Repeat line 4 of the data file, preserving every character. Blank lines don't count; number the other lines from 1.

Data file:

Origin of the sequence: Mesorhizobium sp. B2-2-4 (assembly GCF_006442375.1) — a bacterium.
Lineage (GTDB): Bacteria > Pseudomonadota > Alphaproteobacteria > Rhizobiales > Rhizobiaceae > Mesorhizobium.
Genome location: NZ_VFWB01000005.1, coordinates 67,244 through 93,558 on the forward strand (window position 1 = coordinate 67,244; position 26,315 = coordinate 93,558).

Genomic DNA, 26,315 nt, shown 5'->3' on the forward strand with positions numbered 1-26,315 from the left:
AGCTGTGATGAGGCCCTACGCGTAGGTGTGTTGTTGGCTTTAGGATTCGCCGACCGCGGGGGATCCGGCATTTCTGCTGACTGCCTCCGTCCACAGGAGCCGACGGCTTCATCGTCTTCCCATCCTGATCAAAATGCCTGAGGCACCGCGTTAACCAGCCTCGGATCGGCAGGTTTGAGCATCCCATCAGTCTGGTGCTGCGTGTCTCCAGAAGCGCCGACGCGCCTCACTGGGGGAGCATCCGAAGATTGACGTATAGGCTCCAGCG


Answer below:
Genomic DNA, 26,315 nt, shown 5'->3' on the forward strand with positions numbered 1-26,315 from the left: